Wednesday, December 28, 2005
"Man is the only animal that deals in that atrocity of atrocities, War. He is the only one that gathers his brethren about him and goes forth in cold blood and calm pulse to exterminate his kind. He is the only animal that for sordid wages will march out... and help to slaughter strangers of his own species who have done him no harm and with whom he has no quarrel ... And in the intervals between campaigns he washes the blood off his hands and works for "the universal brotherhood of man" - with his mouth".Mark Twain
Thursday, December 22, 2005
When the song of angels is stilled,
When the star in the sky is gone,
When the kings and princes are home,
When the shepherds are back with their flock,
The work of Christmas begins:
to find the lost,
to heal the broken,
to feed the hungry,
to release the prisoner,
to rebuild the nations,
to bring peace among the brothers,
to make music in the heart.
Tuesday, December 20, 2005
and speaks forth another."-- Homer
Sunday, December 18, 2005
All I can think when I hear of Christians boycotting stores that advertise "Holiday" sales instead of "Christmas" sales or instruct their employees to wish patrons "Happy Holidays" is this:What would Jesus do? I'm guessing he would look out over the earth and mourn.
So many poor, so many naked,
so many hungry, so many homeless,
so many dying, so many at war,
so many wounded and suffering
...and he would be angry at what is being done in his name and weep at what is not being done."I tell you this truth: When you help the least of these, my brothers and sisters, you have helped me." Matt. 25
by Rev. Sean Parker Dennison
Saturday, December 17, 2005
On Humanism: Either
(a) religious beliefs are interpreted and applied in such a way as to bring them into conflict with scientific theories, in which case we have good reasons for accepting the scientific theories and rejecting the religious beliefs;
or(b) religious beliefs are interpreted and applied in such a way as to make them consistent with accepted scientific theories, in which case the religious beliefs are redundant and do not explain anything which cannot be better explained by the scientific theories.
Thursday, December 15, 2005
And the end of all our exploring
Will be to arrive where we started
And know the place for the first time.
T.S. Eliot, "The Four Quartets"
Sunday, December 11, 2005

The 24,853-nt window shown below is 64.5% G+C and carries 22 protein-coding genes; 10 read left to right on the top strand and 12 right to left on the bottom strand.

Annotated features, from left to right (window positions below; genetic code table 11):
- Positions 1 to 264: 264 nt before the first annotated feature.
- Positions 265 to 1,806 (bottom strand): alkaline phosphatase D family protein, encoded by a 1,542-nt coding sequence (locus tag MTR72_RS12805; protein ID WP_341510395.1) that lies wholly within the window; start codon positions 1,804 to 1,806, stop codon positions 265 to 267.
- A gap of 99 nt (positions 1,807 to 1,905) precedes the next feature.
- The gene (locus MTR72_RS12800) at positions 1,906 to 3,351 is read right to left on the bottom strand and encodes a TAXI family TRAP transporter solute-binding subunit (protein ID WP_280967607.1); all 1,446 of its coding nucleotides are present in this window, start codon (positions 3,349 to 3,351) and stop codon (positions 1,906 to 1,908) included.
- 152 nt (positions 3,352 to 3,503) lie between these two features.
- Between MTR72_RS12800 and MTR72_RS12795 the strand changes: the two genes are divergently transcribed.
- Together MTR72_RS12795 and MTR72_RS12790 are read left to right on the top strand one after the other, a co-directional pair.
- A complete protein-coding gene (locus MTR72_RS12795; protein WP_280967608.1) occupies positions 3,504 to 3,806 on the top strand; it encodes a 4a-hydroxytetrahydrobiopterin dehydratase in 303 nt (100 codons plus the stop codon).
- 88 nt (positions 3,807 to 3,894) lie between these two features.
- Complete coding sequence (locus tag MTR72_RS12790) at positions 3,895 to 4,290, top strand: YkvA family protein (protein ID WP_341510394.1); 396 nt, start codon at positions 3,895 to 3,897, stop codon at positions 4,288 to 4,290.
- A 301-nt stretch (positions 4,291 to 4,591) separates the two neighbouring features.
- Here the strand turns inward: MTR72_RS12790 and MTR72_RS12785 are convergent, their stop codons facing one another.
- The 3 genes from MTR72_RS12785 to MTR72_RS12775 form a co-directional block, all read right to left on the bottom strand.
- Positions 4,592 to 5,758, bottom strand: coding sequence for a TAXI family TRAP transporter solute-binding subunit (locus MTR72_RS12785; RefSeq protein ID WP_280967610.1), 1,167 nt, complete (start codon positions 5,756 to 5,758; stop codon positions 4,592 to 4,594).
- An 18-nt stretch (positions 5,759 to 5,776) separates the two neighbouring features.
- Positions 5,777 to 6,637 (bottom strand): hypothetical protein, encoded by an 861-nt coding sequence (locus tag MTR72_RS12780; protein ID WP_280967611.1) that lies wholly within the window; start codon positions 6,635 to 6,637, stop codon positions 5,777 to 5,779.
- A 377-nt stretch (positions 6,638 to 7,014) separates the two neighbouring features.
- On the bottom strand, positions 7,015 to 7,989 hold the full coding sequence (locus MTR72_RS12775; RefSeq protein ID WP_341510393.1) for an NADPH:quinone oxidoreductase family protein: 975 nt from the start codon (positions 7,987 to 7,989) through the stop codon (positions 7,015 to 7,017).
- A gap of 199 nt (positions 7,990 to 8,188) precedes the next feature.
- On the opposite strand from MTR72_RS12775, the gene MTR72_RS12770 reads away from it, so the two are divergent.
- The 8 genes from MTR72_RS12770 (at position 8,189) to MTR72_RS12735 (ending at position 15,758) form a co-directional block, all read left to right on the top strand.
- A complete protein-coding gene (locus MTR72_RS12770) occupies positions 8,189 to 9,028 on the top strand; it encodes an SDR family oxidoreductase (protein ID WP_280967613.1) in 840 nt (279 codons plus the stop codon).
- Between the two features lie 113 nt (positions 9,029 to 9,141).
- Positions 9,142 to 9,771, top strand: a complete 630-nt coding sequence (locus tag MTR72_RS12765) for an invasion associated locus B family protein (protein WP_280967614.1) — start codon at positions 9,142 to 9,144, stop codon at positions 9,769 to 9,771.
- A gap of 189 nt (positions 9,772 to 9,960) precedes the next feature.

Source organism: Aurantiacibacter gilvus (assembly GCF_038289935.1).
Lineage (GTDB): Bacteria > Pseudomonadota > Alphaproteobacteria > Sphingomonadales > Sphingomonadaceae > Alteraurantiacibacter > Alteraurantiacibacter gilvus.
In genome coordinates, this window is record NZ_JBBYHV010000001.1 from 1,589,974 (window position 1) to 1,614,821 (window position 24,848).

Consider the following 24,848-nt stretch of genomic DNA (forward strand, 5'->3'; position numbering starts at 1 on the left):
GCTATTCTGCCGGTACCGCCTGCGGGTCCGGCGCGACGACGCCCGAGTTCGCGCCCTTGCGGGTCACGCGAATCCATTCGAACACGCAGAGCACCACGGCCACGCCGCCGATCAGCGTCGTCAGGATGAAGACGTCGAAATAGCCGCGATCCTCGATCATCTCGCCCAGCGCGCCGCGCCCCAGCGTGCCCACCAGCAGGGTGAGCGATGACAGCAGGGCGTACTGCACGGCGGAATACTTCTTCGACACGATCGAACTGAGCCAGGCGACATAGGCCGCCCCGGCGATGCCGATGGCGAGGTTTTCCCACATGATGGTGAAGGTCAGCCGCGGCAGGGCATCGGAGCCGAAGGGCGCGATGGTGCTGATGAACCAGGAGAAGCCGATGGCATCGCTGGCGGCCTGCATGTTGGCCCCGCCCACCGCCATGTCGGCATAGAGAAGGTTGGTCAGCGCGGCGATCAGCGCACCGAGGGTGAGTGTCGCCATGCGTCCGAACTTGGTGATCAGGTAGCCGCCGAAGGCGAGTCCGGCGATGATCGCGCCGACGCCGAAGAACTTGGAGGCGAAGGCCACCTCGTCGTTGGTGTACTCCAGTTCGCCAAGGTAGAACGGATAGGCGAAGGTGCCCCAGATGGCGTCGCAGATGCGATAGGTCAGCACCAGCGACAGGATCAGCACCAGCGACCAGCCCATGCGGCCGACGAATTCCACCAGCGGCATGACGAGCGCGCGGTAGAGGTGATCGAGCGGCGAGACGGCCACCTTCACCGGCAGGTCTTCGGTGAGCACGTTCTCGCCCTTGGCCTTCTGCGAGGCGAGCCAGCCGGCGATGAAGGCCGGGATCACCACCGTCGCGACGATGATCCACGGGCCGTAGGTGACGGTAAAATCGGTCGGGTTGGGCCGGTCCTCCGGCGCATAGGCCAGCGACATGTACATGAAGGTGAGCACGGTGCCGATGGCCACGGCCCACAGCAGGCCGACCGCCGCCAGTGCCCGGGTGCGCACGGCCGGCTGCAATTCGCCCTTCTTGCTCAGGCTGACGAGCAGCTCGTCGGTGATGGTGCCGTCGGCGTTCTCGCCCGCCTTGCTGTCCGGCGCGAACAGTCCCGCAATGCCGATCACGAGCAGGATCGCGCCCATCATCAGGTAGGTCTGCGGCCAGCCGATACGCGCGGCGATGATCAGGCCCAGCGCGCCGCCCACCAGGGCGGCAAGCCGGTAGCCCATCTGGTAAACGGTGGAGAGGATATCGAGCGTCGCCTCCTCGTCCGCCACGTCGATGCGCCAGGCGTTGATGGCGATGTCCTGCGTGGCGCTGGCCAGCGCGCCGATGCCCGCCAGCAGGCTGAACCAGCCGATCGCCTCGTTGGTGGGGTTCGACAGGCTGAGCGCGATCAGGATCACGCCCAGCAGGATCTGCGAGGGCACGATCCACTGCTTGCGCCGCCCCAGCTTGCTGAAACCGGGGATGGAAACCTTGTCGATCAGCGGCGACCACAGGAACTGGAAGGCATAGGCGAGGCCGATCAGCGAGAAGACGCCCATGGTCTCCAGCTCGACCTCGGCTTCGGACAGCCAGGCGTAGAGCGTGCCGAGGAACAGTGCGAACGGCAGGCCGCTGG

Some beliefs are like walled gardens. They encourage exclusiveness, and the feeling of being especially privileged.
Other beliefs are expansive and lead the way into wider and deeper sympathies.
Some beliefs are divisive, separating the saved from the unsaved, friends from enemies.
Other beliefs are bonds in a world community,where sincere differences beautify the pattern.
Some beliefs are rigid, like the body of death, impotent in a changing world.
Other beliefs are pliable, like the young sapling, ever growing with the upward thrust of life.
Sunday, December 04, 2005
Epictetus, 500 B.C. Stoic philosopher
Saturday, December 03, 2005
You are one of life’s enjoyers, determined to get the most you can out of your brief spell on Earth. Probably what first attracted you to atheism was the prospect of liberation from the Ten Commandments, few of which are compatible with a life of pleasure. You play hard and work quite hard, have a strong sense of loyalty and a relaxed but consistent approach to your philosophy.
You can’t see the point of abstract principles and probably wouldn’t lay down your life for a concept though you might for a friend. Something of a champagne humanist, you admire George Bernard Shaw for his cheerful agnosticism and pursuit of sensual rewards and your Hollywood hero is Marlon Brando, who was beautiful, irascible and aimed for goodness in his own tortured way.
Sometimes you might be tempted to allow your own pleasures to take precedence over your ethics. But everyone is striving for that elusive balance between the good and the happy life. You’d probably open another bottle and say there’s no contest.
What kind of humanist are you? Click here to find out.